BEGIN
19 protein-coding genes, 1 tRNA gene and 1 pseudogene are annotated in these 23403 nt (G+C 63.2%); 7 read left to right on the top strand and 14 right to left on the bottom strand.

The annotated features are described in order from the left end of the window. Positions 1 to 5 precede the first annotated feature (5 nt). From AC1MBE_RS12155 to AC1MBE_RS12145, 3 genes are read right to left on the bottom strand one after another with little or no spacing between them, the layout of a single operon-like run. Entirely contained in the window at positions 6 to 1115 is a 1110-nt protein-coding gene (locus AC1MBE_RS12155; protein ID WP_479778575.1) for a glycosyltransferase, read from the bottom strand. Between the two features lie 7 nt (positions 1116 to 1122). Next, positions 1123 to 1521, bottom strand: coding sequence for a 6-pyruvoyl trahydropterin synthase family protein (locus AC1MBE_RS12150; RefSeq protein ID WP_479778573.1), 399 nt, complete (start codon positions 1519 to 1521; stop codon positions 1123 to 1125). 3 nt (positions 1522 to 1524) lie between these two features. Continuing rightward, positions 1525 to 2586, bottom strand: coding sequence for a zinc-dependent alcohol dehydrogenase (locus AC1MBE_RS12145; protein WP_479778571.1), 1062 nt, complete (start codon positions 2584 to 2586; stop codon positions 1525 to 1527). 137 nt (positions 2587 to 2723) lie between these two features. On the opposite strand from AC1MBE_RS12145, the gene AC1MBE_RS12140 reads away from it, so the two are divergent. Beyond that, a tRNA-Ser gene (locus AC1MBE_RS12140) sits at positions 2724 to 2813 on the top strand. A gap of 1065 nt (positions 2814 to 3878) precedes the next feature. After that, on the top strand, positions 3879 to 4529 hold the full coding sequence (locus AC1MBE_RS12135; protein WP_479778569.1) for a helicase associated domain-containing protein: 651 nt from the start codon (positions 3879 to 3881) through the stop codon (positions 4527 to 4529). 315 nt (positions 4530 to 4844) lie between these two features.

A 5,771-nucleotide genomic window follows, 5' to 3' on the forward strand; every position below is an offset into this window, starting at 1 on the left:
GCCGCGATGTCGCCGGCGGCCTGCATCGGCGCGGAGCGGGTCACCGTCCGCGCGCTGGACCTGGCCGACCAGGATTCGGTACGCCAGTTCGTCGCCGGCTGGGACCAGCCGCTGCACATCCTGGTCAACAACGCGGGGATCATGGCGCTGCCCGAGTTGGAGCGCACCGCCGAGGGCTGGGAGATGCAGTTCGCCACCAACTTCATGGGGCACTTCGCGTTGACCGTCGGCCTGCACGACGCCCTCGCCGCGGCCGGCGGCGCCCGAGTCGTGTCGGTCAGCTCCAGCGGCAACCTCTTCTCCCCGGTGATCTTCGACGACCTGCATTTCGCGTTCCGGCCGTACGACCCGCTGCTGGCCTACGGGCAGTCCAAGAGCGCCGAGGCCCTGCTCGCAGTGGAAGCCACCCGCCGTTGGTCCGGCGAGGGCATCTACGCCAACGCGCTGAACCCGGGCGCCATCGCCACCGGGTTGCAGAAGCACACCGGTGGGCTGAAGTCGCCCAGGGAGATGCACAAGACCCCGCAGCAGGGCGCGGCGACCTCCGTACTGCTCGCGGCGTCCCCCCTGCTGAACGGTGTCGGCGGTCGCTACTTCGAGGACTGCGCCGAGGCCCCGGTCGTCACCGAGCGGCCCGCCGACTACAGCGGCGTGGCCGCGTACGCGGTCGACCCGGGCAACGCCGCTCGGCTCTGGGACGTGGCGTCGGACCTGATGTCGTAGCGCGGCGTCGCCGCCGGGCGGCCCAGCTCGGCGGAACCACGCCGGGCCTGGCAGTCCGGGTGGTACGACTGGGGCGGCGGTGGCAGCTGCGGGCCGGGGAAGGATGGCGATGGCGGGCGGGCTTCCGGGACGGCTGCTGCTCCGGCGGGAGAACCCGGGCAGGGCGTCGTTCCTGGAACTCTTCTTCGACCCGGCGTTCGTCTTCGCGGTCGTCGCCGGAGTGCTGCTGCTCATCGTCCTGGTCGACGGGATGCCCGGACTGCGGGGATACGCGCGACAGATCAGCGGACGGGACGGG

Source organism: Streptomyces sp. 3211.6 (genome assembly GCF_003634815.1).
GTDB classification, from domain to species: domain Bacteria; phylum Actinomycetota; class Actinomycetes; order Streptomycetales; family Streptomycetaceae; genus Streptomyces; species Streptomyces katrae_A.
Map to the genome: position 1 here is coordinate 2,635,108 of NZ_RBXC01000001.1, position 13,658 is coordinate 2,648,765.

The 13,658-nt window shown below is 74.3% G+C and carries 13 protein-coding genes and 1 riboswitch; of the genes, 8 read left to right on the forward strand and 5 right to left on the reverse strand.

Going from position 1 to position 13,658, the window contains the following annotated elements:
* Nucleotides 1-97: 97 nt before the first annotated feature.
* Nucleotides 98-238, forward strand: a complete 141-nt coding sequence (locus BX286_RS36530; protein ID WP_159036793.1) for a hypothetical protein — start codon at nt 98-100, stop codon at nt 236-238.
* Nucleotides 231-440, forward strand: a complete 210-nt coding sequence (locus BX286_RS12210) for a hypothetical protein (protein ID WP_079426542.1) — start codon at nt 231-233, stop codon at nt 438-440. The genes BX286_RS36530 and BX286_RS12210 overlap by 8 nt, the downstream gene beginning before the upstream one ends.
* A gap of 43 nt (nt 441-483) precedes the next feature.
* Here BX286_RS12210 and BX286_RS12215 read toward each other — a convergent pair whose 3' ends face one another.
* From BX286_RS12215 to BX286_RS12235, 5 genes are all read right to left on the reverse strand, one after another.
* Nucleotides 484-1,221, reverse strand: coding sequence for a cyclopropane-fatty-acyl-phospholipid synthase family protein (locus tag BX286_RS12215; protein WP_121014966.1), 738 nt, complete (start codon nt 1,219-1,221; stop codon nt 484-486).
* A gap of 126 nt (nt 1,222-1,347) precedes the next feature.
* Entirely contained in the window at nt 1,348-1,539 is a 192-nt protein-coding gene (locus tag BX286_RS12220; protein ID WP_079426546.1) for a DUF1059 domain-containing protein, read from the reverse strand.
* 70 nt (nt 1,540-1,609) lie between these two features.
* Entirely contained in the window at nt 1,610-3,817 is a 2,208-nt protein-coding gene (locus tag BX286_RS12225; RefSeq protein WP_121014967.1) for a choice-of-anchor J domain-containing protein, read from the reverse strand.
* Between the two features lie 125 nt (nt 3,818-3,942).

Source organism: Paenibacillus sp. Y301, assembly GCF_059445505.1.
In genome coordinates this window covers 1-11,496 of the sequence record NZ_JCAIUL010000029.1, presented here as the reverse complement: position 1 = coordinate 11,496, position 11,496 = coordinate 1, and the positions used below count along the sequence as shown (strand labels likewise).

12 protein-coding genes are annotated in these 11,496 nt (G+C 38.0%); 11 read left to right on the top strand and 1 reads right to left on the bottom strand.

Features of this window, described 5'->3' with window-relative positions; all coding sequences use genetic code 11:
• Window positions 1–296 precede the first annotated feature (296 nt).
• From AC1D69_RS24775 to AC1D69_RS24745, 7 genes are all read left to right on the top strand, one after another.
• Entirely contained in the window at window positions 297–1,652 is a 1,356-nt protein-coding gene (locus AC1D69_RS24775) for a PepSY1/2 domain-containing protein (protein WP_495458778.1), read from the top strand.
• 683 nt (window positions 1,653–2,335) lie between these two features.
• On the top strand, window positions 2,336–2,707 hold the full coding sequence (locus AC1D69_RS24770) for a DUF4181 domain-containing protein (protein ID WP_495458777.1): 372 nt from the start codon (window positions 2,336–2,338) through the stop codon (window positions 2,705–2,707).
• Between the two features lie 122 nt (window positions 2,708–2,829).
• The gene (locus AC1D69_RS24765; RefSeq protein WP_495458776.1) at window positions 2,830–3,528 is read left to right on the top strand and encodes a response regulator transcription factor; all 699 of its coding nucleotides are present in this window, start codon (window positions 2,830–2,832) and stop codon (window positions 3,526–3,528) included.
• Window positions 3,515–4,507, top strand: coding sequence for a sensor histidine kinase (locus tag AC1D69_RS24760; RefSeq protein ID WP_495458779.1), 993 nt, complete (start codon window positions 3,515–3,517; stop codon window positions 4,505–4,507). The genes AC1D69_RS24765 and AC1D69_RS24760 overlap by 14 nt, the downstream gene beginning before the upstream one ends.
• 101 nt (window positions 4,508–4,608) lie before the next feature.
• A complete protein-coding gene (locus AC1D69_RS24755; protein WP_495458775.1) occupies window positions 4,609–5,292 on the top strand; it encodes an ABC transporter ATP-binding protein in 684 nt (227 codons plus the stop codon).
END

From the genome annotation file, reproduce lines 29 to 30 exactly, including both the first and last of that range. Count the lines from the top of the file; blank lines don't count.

• 683 nt (window positions 1,653–2,335) lie between these two features.
• On the top strand, window positions 2,336–2,707 hold the full coding sequence (locus AC1D69_RS24770) for a DUF4181 domain-containing protein (protein ID WP_495458777.1): 372 nt from the start codon (window positions 2,336–2,338) through the stop codon (window positions 2,705–2,707).